Author Topic: Why is Aeris' death so significant?  (Read 41923 times)

Covarr

  • Covarr-Let
  • Administrator
  • No life
  • *
  • Posts: 4067
  • Karma: 124
  • Just Covarr. No "n".
    • View Profile
Re: Why is Aeris' death so significant?
« Reply #25 on: 2010-09-03 20:06:30 »
However, the stereotypical Sephiroth-haters (the ones that say, "He killed a flower girl, Kefka killed Cyan's family, hurr durr!") would never come to truly appreciate what the scene is about.  I mean, no one really cared when Cyan's family died.  No one really cared about anyone Kefka successfully killed.  Please catch me out if I'm wrong there.

Kefka is just about global disaster - if we really cared about that, we'd actually try to stop global warming :P No, for us to really react, we need an emotional attachment to whatever's destroyed, and the Aerith-killing scene played on that very effectively.

Yes, this is what they don't understand. You can't judge the villainousness of a deed by just looking at the number of people someone kills; that's childish. If someone kills one person that you care about, you'll hate them more than someone who drops a nuclear bomb on a city half way across the world, and a villain killing one person in a profoundly significant way is more effective than a villain killing a million nobodies.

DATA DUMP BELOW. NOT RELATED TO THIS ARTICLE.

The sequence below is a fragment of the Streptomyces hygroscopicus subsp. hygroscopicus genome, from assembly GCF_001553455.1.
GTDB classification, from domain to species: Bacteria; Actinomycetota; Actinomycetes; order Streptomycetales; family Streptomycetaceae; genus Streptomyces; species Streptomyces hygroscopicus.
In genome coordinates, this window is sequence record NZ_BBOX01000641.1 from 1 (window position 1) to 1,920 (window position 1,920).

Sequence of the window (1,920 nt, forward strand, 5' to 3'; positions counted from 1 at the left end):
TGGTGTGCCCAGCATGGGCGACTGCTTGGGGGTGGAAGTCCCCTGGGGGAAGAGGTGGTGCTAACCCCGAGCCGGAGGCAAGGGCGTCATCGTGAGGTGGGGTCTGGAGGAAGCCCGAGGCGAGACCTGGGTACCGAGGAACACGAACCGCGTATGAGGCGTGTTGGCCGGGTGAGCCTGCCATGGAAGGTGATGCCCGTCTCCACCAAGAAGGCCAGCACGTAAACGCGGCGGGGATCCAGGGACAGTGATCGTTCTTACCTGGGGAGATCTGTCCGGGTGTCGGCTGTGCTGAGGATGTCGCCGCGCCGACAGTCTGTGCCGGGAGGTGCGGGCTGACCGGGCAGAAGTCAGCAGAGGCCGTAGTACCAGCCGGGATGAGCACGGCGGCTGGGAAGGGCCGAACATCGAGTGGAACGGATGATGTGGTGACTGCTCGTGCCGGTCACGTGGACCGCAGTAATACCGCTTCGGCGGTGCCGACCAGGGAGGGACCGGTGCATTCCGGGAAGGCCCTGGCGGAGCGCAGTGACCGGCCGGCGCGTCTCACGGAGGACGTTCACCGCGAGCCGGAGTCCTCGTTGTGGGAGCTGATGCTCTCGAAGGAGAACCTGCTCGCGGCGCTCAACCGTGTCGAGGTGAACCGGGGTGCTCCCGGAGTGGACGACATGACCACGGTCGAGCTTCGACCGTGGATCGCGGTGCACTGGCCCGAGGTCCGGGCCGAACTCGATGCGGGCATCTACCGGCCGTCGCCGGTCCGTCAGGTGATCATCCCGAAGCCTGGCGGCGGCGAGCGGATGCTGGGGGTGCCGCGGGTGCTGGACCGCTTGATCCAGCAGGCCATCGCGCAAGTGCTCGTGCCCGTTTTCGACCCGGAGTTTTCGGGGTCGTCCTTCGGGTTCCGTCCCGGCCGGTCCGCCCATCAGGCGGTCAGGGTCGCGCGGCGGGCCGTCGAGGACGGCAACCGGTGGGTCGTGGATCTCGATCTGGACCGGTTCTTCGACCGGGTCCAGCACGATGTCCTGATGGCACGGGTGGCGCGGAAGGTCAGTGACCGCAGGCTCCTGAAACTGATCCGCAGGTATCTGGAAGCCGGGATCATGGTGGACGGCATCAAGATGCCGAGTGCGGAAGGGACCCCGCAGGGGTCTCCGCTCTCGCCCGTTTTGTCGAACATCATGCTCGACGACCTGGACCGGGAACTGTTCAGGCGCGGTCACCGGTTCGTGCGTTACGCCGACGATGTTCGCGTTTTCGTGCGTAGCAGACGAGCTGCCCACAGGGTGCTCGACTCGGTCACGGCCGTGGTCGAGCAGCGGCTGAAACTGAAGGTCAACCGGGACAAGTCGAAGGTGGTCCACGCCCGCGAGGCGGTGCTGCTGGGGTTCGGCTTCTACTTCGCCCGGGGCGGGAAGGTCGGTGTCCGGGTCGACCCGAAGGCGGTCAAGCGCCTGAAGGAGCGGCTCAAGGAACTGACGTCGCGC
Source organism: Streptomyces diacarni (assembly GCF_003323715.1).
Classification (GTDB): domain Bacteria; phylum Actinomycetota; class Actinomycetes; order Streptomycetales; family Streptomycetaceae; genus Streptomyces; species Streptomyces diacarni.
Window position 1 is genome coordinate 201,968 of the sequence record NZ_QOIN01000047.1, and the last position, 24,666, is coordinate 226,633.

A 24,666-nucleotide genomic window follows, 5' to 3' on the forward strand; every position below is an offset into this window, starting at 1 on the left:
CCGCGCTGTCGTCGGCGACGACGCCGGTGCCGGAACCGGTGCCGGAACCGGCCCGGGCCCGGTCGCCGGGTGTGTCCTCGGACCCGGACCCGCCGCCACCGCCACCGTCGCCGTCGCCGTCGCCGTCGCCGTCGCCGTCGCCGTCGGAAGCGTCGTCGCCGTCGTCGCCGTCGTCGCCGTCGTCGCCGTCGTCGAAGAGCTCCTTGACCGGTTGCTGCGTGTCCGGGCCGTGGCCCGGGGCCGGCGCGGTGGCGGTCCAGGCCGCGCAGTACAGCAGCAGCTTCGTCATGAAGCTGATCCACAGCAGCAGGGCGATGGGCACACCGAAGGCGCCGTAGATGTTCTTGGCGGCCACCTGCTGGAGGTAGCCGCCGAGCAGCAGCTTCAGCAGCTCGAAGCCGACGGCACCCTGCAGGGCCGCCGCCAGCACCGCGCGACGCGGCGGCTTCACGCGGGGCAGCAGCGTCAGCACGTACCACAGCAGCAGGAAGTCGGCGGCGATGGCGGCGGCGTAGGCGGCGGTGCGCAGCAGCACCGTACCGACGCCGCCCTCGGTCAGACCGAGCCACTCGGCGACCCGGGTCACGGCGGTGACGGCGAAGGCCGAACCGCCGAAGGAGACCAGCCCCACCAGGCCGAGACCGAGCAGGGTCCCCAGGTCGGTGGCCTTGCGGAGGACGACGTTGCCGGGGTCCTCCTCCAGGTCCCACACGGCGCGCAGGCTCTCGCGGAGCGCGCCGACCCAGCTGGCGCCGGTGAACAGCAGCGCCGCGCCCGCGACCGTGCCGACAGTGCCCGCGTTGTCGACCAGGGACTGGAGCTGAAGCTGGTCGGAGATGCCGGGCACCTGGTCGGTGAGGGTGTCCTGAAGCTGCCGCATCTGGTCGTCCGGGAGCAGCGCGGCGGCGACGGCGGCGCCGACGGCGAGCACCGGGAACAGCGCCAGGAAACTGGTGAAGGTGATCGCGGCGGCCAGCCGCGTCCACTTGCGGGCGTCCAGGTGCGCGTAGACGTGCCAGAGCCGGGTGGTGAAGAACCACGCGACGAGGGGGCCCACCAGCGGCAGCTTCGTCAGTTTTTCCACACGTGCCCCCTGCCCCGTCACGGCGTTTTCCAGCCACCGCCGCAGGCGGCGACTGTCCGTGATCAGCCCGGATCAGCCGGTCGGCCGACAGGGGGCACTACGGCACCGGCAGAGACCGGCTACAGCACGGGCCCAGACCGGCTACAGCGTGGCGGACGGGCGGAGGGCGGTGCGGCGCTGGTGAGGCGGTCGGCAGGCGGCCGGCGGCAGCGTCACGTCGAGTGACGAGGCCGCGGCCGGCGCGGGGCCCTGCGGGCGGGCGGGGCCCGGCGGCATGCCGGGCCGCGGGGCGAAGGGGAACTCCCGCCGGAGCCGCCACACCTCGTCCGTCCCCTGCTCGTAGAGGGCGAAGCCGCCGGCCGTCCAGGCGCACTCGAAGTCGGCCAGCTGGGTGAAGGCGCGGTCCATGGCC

I think this illustrates the general transition between FF6 and FF7. The latter took much from the former, but everything was so much more refined and mature. Somewhere between 1994 and 1997, Squaresoft's writers grew up. Sadly, more mature storytelling is much easier to misunderstand.
Especially since nobody Kefka killed was as hot as Aeristh. Seriously.

DLPB

  • No life
  • *
  • Posts: 10008
  • Karma: 308
  • The ascension of the ordinary man
    • View Profile